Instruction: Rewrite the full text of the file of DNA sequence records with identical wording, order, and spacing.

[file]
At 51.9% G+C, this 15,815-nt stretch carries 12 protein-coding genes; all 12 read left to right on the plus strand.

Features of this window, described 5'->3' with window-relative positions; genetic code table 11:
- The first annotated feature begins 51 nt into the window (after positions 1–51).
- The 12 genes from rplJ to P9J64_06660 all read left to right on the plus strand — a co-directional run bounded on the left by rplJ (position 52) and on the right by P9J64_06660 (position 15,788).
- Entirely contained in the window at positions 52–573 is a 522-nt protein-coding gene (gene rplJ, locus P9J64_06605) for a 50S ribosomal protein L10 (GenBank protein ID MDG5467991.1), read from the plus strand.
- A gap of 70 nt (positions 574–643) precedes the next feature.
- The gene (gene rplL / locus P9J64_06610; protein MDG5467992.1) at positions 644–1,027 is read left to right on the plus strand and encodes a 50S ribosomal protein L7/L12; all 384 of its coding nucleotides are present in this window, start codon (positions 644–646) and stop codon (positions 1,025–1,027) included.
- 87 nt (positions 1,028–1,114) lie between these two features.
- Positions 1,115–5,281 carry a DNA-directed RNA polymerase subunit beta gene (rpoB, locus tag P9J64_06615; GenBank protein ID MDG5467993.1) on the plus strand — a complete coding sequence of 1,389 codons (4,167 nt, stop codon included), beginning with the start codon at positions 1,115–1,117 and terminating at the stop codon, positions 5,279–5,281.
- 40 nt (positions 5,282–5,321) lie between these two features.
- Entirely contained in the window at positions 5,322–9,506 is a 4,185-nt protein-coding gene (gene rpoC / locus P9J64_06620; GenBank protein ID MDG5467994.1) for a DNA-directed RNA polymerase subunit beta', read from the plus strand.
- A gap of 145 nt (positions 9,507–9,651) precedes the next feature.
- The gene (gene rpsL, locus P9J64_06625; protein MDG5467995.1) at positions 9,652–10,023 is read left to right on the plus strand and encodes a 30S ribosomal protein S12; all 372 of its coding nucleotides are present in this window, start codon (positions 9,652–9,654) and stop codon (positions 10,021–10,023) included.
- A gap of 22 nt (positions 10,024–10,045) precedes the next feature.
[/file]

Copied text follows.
At 51.9% G+C, this 15,815-nt stretch carries 12 protein-coding genes; all 12 read left to right on the plus strand.

Features of this window, described 5'->3' with window-relative positions; genetic code table 11:
- The first annotated feature begins 51 nt into the window (after positions 1–51).
- The 12 genes from rplJ to P9J64_06660 all read left to right on the plus strand — a co-directional run bounded on the left by rplJ (position 52) and on the right by P9J64_06660 (position 15,788).
- Entirely contained in the window at positions 52–573 is a 522-nt protein-coding gene (gene rplJ, locus P9J64_06605) for a 50S ribosomal protein L10 (GenBank protein ID MDG5467991.1), read from the plus strand.
- A gap of 70 nt (positions 574–643) precedes the next feature.
- The gene (gene rplL / locus P9J64_06610; protein MDG5467992.1) at positions 644–1,027 is read left to right on the plus strand and encodes a 50S ribosomal protein L7/L12; all 384 of its coding nucleotides are present in this window, start codon (positions 644–646) and stop codon (positions 1,025–1,027) included.
- 87 nt (positions 1,028–1,114) lie between these two features.
- Positions 1,115–5,281 carry a DNA-directed RNA polymerase subunit beta gene (rpoB, locus tag P9J64_06615; GenBank protein ID MDG5467993.1) on the plus strand — a complete coding sequence of 1,389 codons (4,167 nt, stop codon included), beginning with the start codon at positions 1,115–1,117 and terminating at the stop codon, positions 5,279–5,281.
- 40 nt (positions 5,282–5,321) lie between these two features.
- Entirely contained in the window at positions 5,322–9,506 is a 4,185-nt protein-coding gene (gene rpoC / locus P9J64_06620; GenBank protein ID MDG5467994.1) for a DNA-directed RNA polymerase subunit beta', read from the plus strand.
- A gap of 145 nt (positions 9,507–9,651) precedes the next feature.
- The gene (gene rpsL, locus P9J64_06625; protein MDG5467995.1) at positions 9,652–10,023 is read left to right on the plus strand and encodes a 30S ribosomal protein S12; all 372 of its coding nucleotides are present in this window, start codon (positions 9,652–9,654) and stop codon (positions 10,021–10,023) included.
- A gap of 22 nt (positions 10,024–10,045) precedes the next feature.